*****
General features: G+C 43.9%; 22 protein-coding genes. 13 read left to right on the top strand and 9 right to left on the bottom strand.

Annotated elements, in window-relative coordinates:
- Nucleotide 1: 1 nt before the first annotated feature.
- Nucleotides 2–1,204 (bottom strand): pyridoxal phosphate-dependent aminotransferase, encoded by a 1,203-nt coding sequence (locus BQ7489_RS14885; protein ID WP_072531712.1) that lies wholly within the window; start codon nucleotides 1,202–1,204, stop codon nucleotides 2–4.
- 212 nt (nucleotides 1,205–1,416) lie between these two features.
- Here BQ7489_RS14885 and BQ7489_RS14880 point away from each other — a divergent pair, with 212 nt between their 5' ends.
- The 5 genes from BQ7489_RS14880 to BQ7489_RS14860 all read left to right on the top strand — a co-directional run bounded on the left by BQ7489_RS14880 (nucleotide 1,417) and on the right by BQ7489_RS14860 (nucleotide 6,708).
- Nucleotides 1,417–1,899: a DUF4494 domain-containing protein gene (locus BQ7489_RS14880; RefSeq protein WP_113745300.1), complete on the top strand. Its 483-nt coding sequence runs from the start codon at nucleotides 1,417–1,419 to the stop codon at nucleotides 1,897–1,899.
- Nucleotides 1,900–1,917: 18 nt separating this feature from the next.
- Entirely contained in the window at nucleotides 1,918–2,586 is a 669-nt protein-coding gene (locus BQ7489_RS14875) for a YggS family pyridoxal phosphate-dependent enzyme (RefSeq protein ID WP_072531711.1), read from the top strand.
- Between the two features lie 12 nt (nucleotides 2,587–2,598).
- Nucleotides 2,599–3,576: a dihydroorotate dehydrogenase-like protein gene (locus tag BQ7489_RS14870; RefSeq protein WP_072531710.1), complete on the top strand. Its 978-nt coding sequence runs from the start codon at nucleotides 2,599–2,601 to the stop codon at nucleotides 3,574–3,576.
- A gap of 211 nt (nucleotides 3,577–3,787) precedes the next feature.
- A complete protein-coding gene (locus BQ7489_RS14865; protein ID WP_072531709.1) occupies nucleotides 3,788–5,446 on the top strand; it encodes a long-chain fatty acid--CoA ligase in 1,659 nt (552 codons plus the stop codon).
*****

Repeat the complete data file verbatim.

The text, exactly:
General features: G+C 43.9%; 22 protein-coding genes. 13 read left to right on the top strand and 9 right to left on the bottom strand.

Annotated elements, in window-relative coordinates:
- Nucleotide 1: 1 nt before the first annotated feature.
- Nucleotides 2–1,204 (bottom strand): pyridoxal phosphate-dependent aminotransferase, encoded by a 1,203-nt coding sequence (locus BQ7489_RS14885; protein ID WP_072531712.1) that lies wholly within the window; start codon nucleotides 1,202–1,204, stop codon nucleotides 2–4.
- 212 nt (nucleotides 1,205–1,416) lie between these two features.
- Here BQ7489_RS14885 and BQ7489_RS14880 point away from each other — a divergent pair, with 212 nt between their 5' ends.
- The 5 genes from BQ7489_RS14880 to BQ7489_RS14860 all read left to right on the top strand — a co-directional run bounded on the left by BQ7489_RS14880 (nucleotide 1,417) and on the right by BQ7489_RS14860 (nucleotide 6,708).
- Nucleotides 1,417–1,899: a DUF4494 domain-containing protein gene (locus BQ7489_RS14880; RefSeq protein WP_113745300.1), complete on the top strand. Its 483-nt coding sequence runs from the start codon at nucleotides 1,417–1,419 to the stop codon at nucleotides 1,897–1,899.
- Nucleotides 1,900–1,917: 18 nt separating this feature from the next.
- Entirely contained in the window at nucleotides 1,918–2,586 is a 669-nt protein-coding gene (locus BQ7489_RS14875) for a YggS family pyridoxal phosphate-dependent enzyme (RefSeq protein ID WP_072531711.1), read from the top strand.
- Between the two features lie 12 nt (nucleotides 2,587–2,598).
- Nucleotides 2,599–3,576: a dihydroorotate dehydrogenase-like protein gene (locus tag BQ7489_RS14870; RefSeq protein WP_072531710.1), complete on the top strand. Its 978-nt coding sequence runs from the start codon at nucleotides 2,599–2,601 to the stop codon at nucleotides 3,574–3,576.
- A gap of 211 nt (nucleotides 3,577–3,787) precedes the next feature.
- A complete protein-coding gene (locus BQ7489_RS14865; protein ID WP_072531709.1) occupies nucleotides 3,788–5,446 on the top strand; it encodes a long-chain fatty acid--CoA ligase in 1,659 nt (552 codons plus the stop codon).